You've probably noticed by the abundance of funny glasses available at your local Cineplex lately that 3D technology is the latest gimmick to become all the rage at movie theaters. It's only the first in a long line of techniques aimed at getting movie patrons in theater seats. Here are a few others.
2. Smell-o-vision. There's a reason this technique was employed on just a single movie "“ it was expensive to install in multiple theaters, distracting (the smells made a hissing noise when they were emitted) and somewhat ineffective (the smells often didn't show up until after the thing that was supposed to be odorous had left the screen). Moviegoers were unimpressed and bad word of mouth killed this gimmick almost immediately. Although the movie, Scent of Mystery, was a huge flop, a similar but improved technique has been employed in more controlled environments "“ Disney uses smells in several movie-like attractions in their parks.
3. Odorama. Leave it to John Waters to pay homage to the kitch factor of Smellovision. When he released the movie Polyester in 1982, Waters gave all movie patrons scratch and sniff cards. When a number appeared on the screen, people in the audience were supposed to scratch the corresponding card. Smells included pizza, flowers, gas, grass and poo. Waters later commented that he was amused that audiences literally had to "pay to smell sh*t."
4. Seat belts. This was actually a gimmick that was scrapped before the movie's release. For William Castle's 1965 I Saw What You Did starring Joan Crawford, Castle released a statement saying that all movie theaters would have a section equipped with seatbelts. The reasoning? So people wouldn't be scared out of their seats, of course. He intended to follow through on this little marketing ploy until his financial backers informed him that it was just too costly.
6. The Tingler. Another William Castle for you. Told you this guy was crazy for weird marketing ploys! The 1959 thriller The Tingler was about a little parasite appropriately named the Tingler that affixed itself at the base of people's spines and could only be killed by the sound of the human scream. Scientists are studying this strange little creature when one of them escapes from the lab and heads directly into a packed movie theater. This is where Castle got his kicks in "“ select seats in the theaters had little vibrating devices wired on to them, which would go off at random during this scene.
7. Not one, not two, but three different endings. You might remember this one. Back when Clue was released in 1985, three endings were filmed "“ and all three were used. You didn't know which one you were going to see until you got to that point in the movie. Eventually, movie theaters started printing that information ("Ending A, B or C") in the newspaper next to the time listing. Not a bad way to get fans to pay to see the same movie three times, huh?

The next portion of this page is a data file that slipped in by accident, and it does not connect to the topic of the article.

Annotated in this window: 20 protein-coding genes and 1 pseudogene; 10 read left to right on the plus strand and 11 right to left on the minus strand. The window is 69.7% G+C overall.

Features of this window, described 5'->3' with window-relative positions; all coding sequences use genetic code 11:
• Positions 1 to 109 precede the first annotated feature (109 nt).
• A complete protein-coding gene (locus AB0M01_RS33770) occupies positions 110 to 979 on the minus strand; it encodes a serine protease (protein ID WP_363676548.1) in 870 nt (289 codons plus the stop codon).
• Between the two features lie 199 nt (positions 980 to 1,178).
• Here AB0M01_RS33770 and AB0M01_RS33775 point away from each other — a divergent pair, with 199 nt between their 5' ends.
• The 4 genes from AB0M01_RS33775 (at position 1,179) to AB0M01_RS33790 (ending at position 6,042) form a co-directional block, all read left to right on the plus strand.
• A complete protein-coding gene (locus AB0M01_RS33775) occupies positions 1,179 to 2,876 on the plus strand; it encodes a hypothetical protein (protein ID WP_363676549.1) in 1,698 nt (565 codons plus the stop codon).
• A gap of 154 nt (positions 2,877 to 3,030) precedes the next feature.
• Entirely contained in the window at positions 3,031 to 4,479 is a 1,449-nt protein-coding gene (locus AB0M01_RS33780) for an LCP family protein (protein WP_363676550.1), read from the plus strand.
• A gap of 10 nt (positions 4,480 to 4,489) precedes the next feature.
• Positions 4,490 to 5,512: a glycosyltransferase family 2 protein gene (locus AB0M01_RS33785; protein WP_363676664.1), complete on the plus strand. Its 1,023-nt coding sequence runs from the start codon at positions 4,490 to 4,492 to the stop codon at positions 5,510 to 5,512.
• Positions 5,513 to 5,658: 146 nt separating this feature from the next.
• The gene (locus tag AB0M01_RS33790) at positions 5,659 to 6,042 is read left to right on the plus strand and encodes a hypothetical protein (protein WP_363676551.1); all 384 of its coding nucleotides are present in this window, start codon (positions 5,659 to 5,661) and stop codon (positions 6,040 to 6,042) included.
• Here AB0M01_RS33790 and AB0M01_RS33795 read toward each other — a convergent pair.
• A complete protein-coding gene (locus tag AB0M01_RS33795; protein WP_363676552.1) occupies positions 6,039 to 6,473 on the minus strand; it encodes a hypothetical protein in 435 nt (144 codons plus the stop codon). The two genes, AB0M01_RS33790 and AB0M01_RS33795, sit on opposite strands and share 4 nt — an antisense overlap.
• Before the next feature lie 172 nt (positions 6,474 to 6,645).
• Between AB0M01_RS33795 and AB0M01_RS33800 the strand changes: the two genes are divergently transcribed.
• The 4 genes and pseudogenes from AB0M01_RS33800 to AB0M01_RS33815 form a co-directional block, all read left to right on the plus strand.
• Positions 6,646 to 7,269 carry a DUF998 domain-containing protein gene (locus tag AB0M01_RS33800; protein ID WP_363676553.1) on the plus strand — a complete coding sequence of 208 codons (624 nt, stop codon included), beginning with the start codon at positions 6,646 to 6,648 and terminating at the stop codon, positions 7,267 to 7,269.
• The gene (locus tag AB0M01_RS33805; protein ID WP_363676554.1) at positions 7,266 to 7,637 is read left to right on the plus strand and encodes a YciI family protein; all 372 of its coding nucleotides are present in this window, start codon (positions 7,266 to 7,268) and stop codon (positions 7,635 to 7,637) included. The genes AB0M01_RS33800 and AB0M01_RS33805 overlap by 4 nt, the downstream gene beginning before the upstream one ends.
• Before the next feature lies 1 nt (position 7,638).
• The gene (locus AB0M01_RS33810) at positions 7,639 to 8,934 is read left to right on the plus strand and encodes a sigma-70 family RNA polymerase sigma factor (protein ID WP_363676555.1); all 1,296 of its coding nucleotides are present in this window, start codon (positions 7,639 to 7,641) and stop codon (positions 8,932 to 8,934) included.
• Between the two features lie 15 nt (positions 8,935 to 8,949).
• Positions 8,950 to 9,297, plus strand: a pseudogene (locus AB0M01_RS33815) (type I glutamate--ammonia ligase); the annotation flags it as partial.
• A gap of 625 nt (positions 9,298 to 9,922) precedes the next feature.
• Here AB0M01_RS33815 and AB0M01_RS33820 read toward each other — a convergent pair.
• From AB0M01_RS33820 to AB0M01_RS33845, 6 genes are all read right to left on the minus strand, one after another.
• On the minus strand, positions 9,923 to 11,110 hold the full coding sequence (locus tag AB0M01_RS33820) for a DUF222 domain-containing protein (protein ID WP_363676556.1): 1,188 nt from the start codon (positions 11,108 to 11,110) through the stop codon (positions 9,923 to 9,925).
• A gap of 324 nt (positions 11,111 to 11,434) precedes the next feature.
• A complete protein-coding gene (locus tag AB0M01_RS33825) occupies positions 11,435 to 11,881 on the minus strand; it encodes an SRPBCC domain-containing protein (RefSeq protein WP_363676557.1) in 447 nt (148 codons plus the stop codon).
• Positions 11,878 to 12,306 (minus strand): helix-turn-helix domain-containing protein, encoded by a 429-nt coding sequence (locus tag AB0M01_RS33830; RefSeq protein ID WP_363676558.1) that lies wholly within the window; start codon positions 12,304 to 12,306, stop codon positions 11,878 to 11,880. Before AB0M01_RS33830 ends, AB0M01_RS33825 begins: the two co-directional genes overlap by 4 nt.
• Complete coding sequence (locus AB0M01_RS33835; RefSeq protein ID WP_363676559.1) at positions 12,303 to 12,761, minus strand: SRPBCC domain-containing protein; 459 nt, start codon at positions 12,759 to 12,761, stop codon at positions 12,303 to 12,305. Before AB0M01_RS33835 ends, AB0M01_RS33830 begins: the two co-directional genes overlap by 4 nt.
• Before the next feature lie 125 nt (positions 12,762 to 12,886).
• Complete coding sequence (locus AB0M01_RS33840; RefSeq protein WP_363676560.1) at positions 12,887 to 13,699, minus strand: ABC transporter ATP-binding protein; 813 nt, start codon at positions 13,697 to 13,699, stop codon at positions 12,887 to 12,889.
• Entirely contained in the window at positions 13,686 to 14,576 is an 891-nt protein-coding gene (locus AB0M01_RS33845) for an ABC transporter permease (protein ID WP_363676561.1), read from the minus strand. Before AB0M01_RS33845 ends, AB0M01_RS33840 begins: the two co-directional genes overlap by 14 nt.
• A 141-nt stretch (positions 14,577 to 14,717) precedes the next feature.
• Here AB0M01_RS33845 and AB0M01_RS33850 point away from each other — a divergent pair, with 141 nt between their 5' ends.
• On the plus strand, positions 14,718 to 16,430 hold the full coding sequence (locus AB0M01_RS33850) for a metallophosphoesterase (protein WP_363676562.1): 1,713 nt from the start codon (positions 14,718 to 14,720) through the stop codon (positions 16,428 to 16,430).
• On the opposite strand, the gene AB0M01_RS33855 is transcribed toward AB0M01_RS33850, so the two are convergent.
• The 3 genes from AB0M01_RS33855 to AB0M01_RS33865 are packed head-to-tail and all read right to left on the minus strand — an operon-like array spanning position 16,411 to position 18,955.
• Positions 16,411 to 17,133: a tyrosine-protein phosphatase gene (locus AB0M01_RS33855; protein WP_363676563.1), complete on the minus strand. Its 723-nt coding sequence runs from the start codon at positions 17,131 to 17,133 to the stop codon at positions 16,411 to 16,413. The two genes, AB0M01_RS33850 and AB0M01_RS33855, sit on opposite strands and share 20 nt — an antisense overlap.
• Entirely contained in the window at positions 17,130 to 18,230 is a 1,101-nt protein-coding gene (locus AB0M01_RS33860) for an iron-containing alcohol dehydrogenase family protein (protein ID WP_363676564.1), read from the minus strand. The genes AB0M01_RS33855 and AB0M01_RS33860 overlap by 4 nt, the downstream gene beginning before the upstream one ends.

8. Race Car Chairs. At least, that was the idea. Several D-Boxes, vibrating theater chairs, were installed at Grauman's Chinese Theater and at another theater in Surprise, Arizona (surprise!) for the release of Fast & Furious last year. The chairs vibrated, leaned, tilted and shook according to the action happening on the screen. I've not heard of the D-Boxes being used for any film since Fast & Furious, so perhaps it wasn't a very effective gimmick.
9. Emergo. You can probably tell by the grandiose name that this is another William Castle brainchild. This one occurred at the end of House on Haunted Hill, the original 1959 version. As a skeleton gave chase to a character in the movie, a glow in the dark skeleton suspended on wires "floated" across the top of the theater. Hey, no one ever said Castle's tricks were all high-tech. People weren't always scared, though "“ it seems as if most of the time, it became a game to see who could pelt the skeleton with the most Milk Duds.
10. Sensurround. Sensurround = really, really loud movie. OK, it was slightly more complicated than that. Theaters had to install large, low frequency speakers in custom cabinets that often required removing a couple of rows of seats. It was used for the 1974 movie Earthquake and a few more films throughout the rest of the "˜70s, but after theaters complained of structural damage, movie patrons complained of being ill from the vibrations, and businesses near the theaters complained of noise pollution, Sensurround was basically halted.
Did you experience any of these little tricks first-hand? What did you think?